Besides the proper name of "Holy Spirit," which is most frequently used in the Acts of the Apostles and in the Epistles, we also find in St. Paul the titles:
  • the Spirit of the promise,[5]
  • the Spirit of adoption,[6]
  • the Spirit of Christ,[7]
  • the Spirit of the Lord,[8] and
  • the Spirit of God[9]
- and, in St. Peter, the Spirit of glory.[10]
CCC #1266
The Most Holy Trinity gives the baptized sanctifying grace, the grace of justification:
  • enabling them to believe in God, to hope in him, and to love him through the theological virtues;
  • giving them the power to live and act under the prompting of the Holy Spirit through the gifts of the Holy Spirit;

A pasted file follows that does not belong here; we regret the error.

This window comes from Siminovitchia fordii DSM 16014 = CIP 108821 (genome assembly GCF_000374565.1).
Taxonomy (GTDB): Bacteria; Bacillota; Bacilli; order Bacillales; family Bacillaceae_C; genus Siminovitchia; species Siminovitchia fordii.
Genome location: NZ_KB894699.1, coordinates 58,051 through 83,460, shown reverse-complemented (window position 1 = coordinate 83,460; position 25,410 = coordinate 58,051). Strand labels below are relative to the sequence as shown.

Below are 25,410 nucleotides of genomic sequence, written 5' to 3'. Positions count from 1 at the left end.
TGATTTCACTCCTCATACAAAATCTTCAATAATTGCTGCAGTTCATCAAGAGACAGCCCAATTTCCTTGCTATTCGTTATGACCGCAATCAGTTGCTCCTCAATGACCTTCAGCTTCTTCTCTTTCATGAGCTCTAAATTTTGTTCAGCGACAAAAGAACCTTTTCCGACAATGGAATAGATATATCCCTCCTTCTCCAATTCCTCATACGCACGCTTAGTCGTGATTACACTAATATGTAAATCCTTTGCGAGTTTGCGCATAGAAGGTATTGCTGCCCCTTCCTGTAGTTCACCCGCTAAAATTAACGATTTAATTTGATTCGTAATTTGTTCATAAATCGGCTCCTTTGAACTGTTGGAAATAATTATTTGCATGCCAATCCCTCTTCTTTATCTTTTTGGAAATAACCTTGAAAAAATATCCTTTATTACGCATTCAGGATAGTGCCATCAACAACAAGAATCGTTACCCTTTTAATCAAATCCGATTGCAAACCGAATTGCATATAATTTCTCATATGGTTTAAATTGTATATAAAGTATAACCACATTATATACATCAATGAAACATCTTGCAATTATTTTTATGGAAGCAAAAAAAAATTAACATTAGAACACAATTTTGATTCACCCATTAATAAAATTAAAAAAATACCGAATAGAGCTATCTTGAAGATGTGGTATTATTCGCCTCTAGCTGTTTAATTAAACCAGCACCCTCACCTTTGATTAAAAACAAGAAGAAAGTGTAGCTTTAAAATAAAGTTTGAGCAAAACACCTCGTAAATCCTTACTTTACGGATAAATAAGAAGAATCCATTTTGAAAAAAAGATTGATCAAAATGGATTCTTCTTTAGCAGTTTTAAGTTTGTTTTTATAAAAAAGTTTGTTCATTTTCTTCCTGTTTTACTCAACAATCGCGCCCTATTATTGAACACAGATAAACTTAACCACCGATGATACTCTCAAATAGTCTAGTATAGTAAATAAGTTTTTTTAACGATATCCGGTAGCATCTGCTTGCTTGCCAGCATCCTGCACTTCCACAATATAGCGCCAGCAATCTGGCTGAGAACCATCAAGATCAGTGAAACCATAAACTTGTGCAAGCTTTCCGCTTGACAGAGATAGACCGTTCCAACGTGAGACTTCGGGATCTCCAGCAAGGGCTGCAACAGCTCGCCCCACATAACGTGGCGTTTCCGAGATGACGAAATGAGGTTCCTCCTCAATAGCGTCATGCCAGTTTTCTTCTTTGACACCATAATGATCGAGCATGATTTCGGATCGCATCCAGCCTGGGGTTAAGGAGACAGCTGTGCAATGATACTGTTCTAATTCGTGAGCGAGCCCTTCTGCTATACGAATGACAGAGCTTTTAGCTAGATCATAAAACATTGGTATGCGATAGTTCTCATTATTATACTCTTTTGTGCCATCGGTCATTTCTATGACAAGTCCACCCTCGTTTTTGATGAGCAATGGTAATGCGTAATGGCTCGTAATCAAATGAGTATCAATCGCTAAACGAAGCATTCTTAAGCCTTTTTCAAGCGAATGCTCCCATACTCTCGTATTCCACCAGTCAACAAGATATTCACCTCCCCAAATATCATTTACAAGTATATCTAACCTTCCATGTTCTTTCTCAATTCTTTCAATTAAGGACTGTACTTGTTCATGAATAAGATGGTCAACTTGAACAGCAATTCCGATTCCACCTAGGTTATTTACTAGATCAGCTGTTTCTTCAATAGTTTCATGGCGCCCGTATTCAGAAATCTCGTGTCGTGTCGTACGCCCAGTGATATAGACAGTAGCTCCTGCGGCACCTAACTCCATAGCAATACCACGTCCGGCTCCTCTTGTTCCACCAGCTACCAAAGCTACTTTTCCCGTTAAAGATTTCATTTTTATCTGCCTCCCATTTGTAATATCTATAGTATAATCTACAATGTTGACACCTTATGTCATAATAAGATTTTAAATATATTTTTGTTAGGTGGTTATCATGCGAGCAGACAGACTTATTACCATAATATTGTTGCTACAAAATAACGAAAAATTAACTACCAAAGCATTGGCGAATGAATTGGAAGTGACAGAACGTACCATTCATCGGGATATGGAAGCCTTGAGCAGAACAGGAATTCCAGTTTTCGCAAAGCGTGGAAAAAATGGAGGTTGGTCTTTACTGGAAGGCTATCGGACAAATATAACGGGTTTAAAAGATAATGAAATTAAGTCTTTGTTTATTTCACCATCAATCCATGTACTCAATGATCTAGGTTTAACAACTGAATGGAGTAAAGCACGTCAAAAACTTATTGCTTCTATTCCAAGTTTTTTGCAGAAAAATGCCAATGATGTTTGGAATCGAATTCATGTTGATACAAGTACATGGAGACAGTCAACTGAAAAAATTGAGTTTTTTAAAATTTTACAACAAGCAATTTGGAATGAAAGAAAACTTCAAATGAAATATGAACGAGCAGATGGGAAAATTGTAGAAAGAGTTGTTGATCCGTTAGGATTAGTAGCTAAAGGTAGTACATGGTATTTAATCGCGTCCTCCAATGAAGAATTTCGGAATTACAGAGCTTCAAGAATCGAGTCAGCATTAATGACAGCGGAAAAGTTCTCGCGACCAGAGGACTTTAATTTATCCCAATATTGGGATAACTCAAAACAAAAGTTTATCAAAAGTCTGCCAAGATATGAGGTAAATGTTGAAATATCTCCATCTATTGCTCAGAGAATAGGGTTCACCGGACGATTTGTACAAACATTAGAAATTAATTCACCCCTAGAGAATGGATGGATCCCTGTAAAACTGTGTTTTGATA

• allowing them to grow in goodness through the moral virtues.
Thus the whole organism of the Christian's supernatural life has its roots in Baptism.
CCC #1299
In the Roman Rite the bishop extends his hands over the whole group of the confirmands. Since the time of the apostles this gesture has signified the gift of the Spirit. The bishop invokes the outpouring of the Spirit in these words:

All-powerful God, Father of our Lord Jesus Christ,
by water and the Holy Spirit
you freed your sons and daughters from sin
and gave them new life.
Send your Holy Spirit upon them
to be their helper and guide.

Give them the spirit of wisdom and understanding,
the spirit of right judgment and courage,
the spirit of knowledge and reverence.

Fill them with the spirit of wonder and awe in your presence.

We ask this through Christ our Lord. Amen.

CCC #1830-1845 (Emphasis added.)

1830 The moral life of Christians is sustained by the gifts of the Holy Spirit. These are permanent dispositions which make man docile in following the promptings of the Holy Spirit.